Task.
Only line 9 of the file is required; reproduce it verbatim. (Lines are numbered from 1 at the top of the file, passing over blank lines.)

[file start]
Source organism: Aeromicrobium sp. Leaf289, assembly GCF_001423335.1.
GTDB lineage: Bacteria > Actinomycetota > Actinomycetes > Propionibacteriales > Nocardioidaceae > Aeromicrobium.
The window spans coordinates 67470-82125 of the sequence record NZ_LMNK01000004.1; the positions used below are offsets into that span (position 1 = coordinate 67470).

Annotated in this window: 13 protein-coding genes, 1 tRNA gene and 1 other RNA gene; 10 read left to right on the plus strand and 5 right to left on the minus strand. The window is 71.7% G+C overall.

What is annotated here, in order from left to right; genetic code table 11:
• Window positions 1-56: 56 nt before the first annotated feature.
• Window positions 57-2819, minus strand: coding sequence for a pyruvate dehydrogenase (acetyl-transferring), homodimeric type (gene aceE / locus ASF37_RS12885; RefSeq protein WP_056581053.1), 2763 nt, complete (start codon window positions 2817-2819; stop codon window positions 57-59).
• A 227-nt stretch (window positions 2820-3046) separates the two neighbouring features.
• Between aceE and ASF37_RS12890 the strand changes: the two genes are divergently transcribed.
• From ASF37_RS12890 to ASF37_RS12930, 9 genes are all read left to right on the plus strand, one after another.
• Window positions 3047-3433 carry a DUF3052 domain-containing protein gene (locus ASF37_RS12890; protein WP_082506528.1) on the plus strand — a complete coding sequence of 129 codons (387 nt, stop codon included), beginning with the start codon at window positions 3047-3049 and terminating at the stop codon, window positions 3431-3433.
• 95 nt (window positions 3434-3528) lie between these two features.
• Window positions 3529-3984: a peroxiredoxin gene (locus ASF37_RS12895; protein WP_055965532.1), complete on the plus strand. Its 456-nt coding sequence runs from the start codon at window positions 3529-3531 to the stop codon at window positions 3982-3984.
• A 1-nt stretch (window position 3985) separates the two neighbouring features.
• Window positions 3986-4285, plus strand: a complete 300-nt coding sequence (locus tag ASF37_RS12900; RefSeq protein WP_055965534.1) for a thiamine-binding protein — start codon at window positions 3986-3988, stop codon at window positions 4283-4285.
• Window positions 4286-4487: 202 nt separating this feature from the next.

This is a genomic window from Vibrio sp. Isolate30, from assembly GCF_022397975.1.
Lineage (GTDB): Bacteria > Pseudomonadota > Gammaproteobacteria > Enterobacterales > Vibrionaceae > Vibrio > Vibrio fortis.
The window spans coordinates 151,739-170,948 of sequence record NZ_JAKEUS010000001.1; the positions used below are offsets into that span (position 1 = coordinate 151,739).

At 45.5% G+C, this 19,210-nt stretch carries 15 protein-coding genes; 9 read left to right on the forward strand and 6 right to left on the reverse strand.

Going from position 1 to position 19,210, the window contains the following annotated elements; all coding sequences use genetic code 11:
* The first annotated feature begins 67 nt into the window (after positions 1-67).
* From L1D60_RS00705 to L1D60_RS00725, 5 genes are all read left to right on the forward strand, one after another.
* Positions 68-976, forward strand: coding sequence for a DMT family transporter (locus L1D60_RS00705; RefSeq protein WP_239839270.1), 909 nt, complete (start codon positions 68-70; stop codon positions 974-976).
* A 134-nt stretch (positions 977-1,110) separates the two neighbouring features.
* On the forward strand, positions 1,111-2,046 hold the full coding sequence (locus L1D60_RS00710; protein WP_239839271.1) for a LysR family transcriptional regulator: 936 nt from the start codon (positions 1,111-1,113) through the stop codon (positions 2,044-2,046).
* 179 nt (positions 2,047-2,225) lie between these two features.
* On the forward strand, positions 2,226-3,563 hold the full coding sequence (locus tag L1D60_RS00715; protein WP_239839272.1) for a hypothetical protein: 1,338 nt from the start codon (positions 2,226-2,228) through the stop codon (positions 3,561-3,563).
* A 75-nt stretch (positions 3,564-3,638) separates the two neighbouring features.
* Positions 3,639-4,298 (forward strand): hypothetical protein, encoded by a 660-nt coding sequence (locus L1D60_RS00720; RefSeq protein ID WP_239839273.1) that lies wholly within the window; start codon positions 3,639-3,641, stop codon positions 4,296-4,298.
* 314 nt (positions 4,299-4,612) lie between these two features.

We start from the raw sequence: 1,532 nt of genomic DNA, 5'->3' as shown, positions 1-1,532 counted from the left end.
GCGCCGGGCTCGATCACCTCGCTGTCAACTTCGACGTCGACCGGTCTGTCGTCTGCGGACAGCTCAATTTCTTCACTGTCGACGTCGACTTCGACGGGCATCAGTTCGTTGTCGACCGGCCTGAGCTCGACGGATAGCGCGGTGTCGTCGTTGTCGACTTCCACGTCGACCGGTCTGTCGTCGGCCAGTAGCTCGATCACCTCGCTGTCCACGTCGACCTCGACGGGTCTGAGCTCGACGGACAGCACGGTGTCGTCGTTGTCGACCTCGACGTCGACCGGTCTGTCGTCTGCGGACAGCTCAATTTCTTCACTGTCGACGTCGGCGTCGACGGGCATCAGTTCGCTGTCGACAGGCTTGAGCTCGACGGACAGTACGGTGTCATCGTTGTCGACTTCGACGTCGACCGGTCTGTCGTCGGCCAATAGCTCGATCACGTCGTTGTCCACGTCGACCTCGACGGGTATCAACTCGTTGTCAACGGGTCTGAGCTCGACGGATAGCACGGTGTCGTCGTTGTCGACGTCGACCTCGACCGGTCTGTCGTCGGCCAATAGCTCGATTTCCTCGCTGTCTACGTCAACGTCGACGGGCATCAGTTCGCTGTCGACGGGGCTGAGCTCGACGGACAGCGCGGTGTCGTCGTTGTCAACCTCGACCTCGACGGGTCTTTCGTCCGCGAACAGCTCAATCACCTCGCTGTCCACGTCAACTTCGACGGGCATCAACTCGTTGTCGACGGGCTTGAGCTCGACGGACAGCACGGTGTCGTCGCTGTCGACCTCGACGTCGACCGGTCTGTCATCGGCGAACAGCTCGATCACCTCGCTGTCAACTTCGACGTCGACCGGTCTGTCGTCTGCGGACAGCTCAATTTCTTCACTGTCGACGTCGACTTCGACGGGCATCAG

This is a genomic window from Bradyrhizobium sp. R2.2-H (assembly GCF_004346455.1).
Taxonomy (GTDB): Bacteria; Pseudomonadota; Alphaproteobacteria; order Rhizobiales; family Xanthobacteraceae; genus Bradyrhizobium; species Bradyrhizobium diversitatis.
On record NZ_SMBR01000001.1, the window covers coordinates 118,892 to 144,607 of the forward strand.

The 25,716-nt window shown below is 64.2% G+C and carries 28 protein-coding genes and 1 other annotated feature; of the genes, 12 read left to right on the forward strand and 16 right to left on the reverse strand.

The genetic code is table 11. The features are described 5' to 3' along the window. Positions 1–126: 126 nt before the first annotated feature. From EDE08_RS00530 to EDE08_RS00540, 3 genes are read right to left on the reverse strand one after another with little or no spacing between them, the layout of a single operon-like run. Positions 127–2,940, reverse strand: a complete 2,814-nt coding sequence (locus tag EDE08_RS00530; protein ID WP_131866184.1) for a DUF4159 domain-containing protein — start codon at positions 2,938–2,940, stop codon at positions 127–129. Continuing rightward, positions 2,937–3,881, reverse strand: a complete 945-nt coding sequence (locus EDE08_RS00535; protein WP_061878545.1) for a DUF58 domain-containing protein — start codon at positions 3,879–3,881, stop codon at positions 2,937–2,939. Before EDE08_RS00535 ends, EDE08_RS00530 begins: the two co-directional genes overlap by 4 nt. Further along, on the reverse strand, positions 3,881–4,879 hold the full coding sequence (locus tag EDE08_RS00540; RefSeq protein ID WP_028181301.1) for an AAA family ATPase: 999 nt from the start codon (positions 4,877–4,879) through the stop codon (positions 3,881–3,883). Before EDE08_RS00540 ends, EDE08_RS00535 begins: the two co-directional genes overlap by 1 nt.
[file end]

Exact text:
• Between aceE and ASF37_RS12890 the strand changes: the two genes are divergently transcribed.